• Cut/laceration: These make up 7 percent of all oil and gas injury claims and 13 percent of the injuries that are considered serious.9 As discussed earlier, these types of injuries can be quite costly, and can result in permanent loss of motion or function and can even be life-threatening10 if the cut happens to strike an artery.
  • Flash fires: Already among the most dangerous types of accidents in the oil and gas industry, the risk of fire is increasing as the industry evolves. Specifically, the advent of fracking, which creates explosive gases, is making flash fires more common. Traditional flammable gloves not only fail to protect workers, but they often transport flames to other parts of the body and melt into the skin. Flame-resistant gloves are available but are too often ignored due to the lack of regulations around flame resistance.
  • Chemical exposure: It's easy to forget oil is a chemical, and extended daily exposure to the skin can result in any number of adverse skin reactions. Irritations and allergies represent more than 90 percent of occupational skin diseases, with 80 percent of those affecting the hands. In 2010, there were 34,400 reported incidences of recordable occupational skin diseases, resulting in an estimated $1 billion in costs in the United States alone and €5 billion in Europe (loss of productivity included).11
  • Repetitive use: Carpal tunnel syndrome is the most common example and is a frequent complication for oil and gas workers straining to maintain their grip in slippery conditions.

Choosing the Right Gloves
If all of this sounds complicated, it isn't. There are gloves designed for every job anywhere in the oil and gas industry and some that provide comprehensive protection against all of these risks. An important consideration, and one that too often is overlooked when someone who isn’t wearing the gloves handles purchasing, is comfort. These workers are human beings, and they aren't likely to wear gloves that aren’t comfortable. That, of course, defeats the purpose of providing hand protection. Gloves should be comfortable enough to wear all day, perform all the necessary tasks of a given job—enhancing grip, for example—and provide protection against the risks inherent in that job.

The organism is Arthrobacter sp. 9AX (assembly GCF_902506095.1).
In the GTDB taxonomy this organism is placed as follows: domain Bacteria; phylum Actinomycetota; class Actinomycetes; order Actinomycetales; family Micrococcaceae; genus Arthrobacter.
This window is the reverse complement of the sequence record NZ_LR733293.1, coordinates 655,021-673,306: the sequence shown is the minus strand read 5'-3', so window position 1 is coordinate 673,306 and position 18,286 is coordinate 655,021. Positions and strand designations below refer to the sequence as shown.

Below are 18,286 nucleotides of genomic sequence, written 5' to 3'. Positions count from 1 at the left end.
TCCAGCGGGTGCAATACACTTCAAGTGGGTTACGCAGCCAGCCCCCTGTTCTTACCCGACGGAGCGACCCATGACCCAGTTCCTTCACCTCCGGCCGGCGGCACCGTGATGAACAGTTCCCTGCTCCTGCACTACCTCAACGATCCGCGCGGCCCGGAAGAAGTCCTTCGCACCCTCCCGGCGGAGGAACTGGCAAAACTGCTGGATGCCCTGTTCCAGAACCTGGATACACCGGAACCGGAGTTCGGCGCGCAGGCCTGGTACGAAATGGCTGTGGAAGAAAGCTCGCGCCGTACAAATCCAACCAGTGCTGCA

In some cases, those risks may be limited. There are gloves designed specifically for cut protection, and some workers may prioritize that over anything else. Same with impact protection or flame resistance. But it's also true that oil and gas workers no longer need to make those kinds of choices or compromises. There is no need to wear gloves that provide adequate grip but poor impact protection or impact protection without flame resistance. Today's technologies eliminate the need for compromise by delivering options that meet every performance and protection requirement.

Barrier technologies keep oil away from the hands, technologies and design approaches developed to help tires grip the road are being adapted to improve grip, and flame-resistant materials are providing better protection against fire. And all of these innovations are being deployed separately and together without compromising dexterity or comfort, so oil and gas workers never have to choose between protection and performance.

1. Bureau of Labor Statistics, 2012
2. "New Gloves Improve Friction Force to Ease Muscle Fatigue," http://www.ansellpro.com/main/pressRoom_whitePapers_details.asp?rId=183
3. National Institute for Occupational Safety and Health, "Musculoskeletal Disorders and Workplace Factors," July 1997, and Worker Health Chartbook 2004, Chapter 2
4. WorkSafeBC Business Information & Analysis, July 2013
5. National Safety Council. Source: ohsonline.com (High Risk On The Rig, Cory Houston, April 1, 2014)
6. http://www.drillingcontractor.org/numbers-show-good-safety-is-good-business-12548
7. http://www.drillingcontractor.org/numbers-show-good-safety-is-good-business-12548
8. Journal of Occupational and Environmental Hygiene, March 2004
9. Out of 700 injury claims and 183 serious injury claims. WorkSafeBC Business Information & Analysis, July 2013
10. http://ehstoday.com/ppe/hand-protection/ehs_imp_79476
11. Occupational Skin Diseases Global Workshop Feb. 2011

This article originally appeared in the August 2015 issue of Occupational Health & Safety.